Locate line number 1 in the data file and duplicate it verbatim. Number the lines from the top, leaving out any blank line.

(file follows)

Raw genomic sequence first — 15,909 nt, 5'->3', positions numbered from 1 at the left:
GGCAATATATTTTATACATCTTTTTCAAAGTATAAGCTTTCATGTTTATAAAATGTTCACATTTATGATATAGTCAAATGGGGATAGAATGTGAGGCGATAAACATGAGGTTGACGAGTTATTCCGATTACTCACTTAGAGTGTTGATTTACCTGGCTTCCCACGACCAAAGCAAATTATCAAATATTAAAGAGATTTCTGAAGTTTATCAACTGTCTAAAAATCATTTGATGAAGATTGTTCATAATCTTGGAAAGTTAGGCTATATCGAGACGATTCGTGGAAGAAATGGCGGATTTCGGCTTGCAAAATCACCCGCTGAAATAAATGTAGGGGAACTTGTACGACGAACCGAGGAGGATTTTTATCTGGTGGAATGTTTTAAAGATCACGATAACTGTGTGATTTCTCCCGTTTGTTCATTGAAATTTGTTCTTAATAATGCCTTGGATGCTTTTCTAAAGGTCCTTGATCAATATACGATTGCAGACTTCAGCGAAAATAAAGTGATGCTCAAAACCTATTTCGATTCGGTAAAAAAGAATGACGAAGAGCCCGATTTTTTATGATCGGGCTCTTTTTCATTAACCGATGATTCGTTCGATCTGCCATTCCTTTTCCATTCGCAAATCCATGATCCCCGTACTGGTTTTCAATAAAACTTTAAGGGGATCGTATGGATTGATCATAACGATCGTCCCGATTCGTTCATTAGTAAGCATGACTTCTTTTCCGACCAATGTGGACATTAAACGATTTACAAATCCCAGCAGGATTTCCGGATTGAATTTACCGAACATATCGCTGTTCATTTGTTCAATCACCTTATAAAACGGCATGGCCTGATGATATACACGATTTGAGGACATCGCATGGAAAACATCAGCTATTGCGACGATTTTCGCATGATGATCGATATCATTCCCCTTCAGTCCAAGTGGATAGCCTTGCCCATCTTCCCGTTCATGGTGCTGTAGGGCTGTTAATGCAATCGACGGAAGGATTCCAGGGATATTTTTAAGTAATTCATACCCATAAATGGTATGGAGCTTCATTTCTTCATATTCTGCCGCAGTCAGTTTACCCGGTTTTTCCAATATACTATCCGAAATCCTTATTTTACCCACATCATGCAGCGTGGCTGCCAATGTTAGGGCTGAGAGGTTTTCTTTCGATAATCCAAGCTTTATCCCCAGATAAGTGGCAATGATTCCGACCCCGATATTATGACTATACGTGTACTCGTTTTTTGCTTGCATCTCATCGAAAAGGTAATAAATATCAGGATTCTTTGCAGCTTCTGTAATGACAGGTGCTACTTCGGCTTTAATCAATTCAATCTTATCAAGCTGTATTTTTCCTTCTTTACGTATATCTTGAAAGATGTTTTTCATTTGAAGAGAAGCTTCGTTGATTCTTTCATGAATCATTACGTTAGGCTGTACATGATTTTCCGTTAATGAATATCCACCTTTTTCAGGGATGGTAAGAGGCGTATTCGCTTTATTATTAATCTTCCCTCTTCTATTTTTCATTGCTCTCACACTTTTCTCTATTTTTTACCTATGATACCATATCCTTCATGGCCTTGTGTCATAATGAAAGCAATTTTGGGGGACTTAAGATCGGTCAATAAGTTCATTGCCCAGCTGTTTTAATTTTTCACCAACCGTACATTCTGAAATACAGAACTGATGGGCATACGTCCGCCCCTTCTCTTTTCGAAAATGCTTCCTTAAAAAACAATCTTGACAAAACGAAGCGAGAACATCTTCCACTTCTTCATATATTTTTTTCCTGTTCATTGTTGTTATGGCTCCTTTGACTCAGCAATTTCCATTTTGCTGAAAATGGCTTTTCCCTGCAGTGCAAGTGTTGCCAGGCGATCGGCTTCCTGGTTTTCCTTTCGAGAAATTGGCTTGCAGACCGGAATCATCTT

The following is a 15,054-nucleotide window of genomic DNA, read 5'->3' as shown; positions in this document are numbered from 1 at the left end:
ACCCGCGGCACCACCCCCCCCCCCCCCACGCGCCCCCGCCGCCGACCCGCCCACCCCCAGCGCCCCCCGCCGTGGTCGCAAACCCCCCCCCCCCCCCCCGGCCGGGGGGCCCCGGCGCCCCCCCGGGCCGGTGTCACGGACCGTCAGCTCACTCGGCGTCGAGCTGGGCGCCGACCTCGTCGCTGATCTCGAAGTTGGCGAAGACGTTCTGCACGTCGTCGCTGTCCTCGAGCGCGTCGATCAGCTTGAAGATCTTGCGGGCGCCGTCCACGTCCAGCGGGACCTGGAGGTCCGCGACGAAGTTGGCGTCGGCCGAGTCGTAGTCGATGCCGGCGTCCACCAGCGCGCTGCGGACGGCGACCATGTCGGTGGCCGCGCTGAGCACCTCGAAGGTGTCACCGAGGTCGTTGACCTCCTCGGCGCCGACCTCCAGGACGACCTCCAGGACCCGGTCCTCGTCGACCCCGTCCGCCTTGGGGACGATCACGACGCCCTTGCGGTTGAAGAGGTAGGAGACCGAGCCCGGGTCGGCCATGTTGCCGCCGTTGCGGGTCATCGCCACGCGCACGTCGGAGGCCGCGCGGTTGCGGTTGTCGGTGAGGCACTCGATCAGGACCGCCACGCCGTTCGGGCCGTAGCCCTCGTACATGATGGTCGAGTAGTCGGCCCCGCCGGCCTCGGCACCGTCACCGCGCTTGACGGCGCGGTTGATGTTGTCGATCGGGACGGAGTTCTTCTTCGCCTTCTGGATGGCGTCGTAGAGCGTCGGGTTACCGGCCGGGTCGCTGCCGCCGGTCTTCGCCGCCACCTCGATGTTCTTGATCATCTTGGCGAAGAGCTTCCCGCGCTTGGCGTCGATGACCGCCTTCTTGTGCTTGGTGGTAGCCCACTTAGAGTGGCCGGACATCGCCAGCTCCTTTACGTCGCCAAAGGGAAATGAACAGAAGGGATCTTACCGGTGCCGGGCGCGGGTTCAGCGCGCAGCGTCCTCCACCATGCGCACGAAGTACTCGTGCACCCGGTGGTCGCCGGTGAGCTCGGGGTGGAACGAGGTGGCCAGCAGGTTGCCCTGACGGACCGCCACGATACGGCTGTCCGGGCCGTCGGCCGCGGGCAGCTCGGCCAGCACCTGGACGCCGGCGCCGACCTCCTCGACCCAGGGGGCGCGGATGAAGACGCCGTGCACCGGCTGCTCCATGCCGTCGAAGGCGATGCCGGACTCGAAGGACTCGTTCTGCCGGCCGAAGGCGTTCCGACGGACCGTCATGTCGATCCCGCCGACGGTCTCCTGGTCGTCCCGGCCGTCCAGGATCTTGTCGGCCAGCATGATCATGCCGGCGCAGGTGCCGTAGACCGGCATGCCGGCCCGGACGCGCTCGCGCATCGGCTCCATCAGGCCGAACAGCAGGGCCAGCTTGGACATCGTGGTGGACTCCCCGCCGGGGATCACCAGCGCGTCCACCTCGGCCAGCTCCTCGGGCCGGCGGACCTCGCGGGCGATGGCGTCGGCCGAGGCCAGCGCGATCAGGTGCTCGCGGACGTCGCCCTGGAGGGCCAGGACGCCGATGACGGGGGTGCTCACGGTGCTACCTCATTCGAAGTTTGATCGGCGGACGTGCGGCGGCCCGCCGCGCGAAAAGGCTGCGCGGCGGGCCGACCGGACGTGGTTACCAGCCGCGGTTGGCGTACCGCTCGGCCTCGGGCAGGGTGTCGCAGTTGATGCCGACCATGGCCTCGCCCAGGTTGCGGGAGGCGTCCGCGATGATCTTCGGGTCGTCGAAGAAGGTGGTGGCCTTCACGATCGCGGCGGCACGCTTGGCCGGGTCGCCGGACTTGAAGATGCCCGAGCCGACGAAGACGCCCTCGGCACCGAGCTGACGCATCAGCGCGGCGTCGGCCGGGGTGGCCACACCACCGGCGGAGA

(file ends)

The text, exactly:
Raw genomic sequence first — 15,909 nt, 5'->3', positions numbered from 1 at the left: